Posted on

Your Most Important Machine

Your Most Important Machine

by Teri K. Novak, D.C.

from her 1995 GAL Convention workshop

Originally published in American Lutherie #46, 1996



How many of you have back or neck pain at work or after your work day? In this workshop we will cover: 1) body mechanics, 2) the two main rules you should follow to avoid pain, and 3) how to apply the rules in your shop.

Rule #1: All structures of your spine are under the least amount of stress when you maintain the normal curves. This means twenty-four hours a day no matter what you are doing! Fig. 1 shows what the normal curves are from the side. From the back, your spine should be maintained in a straight line.

Let’s look at how your body is built to see why this rule is true. To have any body movement, (except the movement from gravity) or to change position, a muscle must contract, that is, get shorter.

Become A Member to Continue Reading This Article

This article is part of our premium web content offered to Guild members. To view this and other web articles, join the Guild of American Luthiers. Members also receive 4 annual issues of American Lutherie and get discounts on products. For details, visit the membership page.

If you are already a member, login for access or contact us to setup your account.
Posted on

Calculating String Tension

Calculating String Tension

by Max Krimmel

Originally published in Guild of American Luthiers Data Sheet #144, 1980 and Lutherie Woods and Steel String Guitars, 1997



Just how tight is that string? Experience tells most of us that the pitch of a string depends on how long it is, how big it is, and how tight it is. It would seem then, that we could figure out the tension if we know the pitch, mass, and length of any given string. Yes, it can be done. The biggest problem is to realize how A natural, 25.5", and .042" phosphor bronze can be converted into something recognizable as tension. I am not going to go into the why of all this as much as the how to do it. First, put the pitch into cycles per second, or Hz. Next put the length into CM. Then find the mass of the string by weighing a piece of the string as long as your string length. Cut the ball or any other windings off the string before you weigh it on a gram scale. Then insert these variables into the following formula.

Become A Member to Continue Reading This Article

This article is part of our premium web content offered to Guild members. To view this and other web articles, join the Guild of American Luthiers. Members also receive 4 annual issues of American Lutherie and get discounts on products. For details, visit the membership page.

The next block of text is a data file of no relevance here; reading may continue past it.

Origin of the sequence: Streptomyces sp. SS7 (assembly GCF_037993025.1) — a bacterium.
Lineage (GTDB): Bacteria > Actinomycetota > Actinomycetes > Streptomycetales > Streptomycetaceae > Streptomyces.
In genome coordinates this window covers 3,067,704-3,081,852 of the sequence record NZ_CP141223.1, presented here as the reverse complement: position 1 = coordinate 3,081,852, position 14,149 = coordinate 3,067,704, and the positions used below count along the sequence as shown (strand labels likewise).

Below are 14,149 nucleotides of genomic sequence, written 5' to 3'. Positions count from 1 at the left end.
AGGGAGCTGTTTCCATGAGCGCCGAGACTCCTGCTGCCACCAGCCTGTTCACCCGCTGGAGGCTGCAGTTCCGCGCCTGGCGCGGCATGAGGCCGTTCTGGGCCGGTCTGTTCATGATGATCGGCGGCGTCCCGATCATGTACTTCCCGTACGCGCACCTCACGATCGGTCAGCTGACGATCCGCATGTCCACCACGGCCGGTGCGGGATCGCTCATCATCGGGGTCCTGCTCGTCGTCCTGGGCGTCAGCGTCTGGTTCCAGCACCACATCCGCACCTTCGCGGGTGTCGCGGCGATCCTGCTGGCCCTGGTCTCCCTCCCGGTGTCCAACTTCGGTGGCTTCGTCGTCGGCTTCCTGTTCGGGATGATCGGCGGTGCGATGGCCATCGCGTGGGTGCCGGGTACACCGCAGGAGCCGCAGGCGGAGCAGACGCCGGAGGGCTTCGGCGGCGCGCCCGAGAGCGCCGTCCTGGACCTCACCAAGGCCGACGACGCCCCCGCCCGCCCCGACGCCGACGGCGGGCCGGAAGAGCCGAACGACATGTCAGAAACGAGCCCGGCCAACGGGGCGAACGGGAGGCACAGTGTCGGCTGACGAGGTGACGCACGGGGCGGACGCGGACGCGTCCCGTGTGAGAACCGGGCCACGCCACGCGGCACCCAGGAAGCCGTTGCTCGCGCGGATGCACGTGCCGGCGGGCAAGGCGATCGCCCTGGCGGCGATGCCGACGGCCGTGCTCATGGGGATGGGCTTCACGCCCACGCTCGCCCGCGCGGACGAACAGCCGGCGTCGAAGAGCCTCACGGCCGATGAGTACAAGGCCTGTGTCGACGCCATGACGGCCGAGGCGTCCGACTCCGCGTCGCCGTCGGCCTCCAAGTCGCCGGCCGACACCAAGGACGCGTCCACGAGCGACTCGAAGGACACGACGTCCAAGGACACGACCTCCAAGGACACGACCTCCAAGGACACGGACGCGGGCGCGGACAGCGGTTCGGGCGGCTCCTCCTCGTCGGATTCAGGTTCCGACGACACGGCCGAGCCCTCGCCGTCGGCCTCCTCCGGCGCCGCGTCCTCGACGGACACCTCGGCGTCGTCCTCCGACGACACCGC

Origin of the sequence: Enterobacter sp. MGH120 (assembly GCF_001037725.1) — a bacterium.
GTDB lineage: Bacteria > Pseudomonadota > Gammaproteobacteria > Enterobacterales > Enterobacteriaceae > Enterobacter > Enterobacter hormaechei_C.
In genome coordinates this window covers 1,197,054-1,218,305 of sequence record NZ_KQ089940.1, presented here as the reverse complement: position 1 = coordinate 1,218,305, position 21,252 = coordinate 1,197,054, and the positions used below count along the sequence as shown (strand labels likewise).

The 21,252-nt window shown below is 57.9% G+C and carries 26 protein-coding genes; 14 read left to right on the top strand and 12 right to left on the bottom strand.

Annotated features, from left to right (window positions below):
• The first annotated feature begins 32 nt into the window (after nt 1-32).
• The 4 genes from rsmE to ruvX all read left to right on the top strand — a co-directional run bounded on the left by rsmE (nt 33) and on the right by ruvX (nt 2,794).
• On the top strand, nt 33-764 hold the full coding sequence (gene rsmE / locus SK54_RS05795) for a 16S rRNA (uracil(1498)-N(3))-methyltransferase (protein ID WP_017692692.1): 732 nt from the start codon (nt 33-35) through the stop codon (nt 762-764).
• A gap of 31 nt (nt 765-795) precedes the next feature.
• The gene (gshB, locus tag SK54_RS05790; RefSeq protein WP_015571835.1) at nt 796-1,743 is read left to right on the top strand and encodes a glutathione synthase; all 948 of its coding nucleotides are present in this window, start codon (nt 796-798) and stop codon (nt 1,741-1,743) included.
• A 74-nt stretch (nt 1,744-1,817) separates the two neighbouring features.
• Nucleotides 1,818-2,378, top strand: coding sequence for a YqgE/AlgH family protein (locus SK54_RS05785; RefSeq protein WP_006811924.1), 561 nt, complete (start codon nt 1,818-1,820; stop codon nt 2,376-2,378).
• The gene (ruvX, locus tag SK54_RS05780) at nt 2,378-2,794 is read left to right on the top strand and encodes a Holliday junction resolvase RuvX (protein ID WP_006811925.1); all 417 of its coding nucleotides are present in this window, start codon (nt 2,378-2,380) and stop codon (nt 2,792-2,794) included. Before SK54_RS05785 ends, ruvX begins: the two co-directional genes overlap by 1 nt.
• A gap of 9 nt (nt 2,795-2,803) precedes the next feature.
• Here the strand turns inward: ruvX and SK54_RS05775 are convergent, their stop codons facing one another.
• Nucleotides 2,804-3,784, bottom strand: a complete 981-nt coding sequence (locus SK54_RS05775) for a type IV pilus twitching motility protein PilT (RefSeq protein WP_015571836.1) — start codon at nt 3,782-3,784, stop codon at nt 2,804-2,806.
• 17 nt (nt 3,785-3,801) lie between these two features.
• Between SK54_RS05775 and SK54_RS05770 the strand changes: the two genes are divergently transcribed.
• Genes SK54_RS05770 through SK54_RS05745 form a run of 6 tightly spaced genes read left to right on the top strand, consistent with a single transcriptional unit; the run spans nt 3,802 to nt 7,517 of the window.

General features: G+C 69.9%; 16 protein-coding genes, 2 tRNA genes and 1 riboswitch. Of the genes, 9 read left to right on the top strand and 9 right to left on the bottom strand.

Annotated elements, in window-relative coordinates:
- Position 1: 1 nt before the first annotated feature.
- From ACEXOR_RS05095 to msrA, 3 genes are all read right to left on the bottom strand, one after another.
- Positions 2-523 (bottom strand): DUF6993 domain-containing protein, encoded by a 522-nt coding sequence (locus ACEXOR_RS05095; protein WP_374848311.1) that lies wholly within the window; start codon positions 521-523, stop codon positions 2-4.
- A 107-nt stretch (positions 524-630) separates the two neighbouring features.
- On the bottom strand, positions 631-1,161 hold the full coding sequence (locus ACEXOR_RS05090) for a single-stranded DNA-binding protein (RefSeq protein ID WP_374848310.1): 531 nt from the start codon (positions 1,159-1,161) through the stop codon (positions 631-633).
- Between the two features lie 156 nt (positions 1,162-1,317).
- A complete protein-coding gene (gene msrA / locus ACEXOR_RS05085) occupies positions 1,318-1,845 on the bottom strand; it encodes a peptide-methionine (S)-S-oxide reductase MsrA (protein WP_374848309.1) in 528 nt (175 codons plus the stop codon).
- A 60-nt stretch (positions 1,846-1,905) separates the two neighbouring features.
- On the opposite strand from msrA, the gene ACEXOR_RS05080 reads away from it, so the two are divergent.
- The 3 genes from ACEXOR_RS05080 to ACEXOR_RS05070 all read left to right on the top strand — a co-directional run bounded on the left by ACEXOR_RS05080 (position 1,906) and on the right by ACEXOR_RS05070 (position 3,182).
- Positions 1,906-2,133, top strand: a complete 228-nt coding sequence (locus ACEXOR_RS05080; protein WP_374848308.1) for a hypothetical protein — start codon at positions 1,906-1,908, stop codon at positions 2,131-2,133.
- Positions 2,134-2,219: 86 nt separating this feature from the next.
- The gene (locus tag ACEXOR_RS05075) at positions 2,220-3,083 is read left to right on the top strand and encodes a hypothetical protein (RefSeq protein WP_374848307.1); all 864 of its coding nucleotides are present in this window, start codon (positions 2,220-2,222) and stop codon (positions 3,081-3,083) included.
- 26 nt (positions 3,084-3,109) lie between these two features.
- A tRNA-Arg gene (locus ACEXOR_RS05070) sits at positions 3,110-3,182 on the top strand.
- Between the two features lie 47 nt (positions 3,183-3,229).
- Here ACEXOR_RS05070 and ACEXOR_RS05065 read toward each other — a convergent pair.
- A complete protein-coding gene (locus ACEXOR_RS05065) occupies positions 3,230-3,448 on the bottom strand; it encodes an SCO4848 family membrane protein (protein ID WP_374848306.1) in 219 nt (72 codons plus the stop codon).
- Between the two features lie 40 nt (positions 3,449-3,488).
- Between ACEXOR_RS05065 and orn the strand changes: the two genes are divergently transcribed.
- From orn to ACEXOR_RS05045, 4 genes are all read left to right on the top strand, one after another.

If you are already a member, login for access or contact us to setup your account.
Posted on

Taking the Guitar Beyond Equal Temperament

Taking the Guitar Beyond Equal Temperament

by Don Musser

Originally published in American Lutherie #30, 1991 and Big Red Book of American Lutherie Volume Three, 2004



If someone were to tell you that the simple C chord you just played on your perfectly intonated, handmade guitar was in fact significantly out of tune with itself, you might have a few doubts and perhaps some curiosity about just what he was talking about. If that person were Mark Rankin and he happened to have his little Martin set up with the just intonation, key-of-C fretboard, and you compared a C chord on that guitar to the C chord on your guitar, instead of doubts and curiosity you would have something else: the beginning of a revelation, a revelation not only about the guitar itself, but about the foundation of the music we play on it.

Back in 1987, David Ouellette, a Eugene, Oregon musician for whom I had built several guitars in the early 1980s called and wanted a new, unconventional instrument built. It was to be a special guitar with magnetic interchangeable fretboards having staggered frets set up for alternative tunings of the scale steps within the octave. The standard guitar fretboard we all play on is based on the equal-tempered scale where the octave is divided into twelve equal half-step intervals. This equal division of the octave is good in that it allows modulation from key to key without intolerable dissonance. Its drawback, though, is that the scale intervals are tempered, i.e., harmonically inaccurate and slightly out of tune with one another.